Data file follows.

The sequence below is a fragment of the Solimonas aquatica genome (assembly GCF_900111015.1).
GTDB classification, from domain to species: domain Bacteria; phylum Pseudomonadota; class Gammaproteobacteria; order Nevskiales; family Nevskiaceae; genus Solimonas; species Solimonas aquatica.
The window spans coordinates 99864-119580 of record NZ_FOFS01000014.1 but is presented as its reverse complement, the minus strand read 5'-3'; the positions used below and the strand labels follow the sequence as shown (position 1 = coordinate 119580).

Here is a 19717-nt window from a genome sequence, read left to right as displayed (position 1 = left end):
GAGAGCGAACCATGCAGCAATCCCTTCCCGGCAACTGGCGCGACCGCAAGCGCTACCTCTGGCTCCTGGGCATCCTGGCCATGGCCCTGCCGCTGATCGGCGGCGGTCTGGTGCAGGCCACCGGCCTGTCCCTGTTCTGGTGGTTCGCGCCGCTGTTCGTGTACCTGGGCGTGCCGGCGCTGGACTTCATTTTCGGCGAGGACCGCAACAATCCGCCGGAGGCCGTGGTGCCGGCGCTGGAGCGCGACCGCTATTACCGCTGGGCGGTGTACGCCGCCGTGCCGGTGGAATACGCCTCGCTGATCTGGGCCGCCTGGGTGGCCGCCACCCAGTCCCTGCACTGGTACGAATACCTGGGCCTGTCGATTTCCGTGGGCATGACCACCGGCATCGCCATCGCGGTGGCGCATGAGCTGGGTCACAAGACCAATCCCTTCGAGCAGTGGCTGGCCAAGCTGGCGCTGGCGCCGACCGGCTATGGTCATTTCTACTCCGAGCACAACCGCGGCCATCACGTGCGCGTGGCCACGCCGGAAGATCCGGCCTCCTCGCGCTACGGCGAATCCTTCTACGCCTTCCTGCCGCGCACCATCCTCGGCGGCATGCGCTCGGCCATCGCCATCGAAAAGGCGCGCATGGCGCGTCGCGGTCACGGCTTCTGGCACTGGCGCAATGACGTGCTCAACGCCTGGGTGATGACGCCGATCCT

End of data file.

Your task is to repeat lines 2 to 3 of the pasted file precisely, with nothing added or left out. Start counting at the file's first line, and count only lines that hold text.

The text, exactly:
GTDB classification, from domain to species: domain Bacteria; phylum Pseudomonadota; class Gammaproteobacteria; order Nevskiales; family Nevskiaceae; genus Solimonas; species Solimonas aquatica.
The window spans coordinates 99864-119580 of record NZ_FOFS01000014.1 but is presented as its reverse complement, the minus strand read 5'-3'; the positions used below and the strand labels follow the sequence as shown (position 1 = coordinate 119580).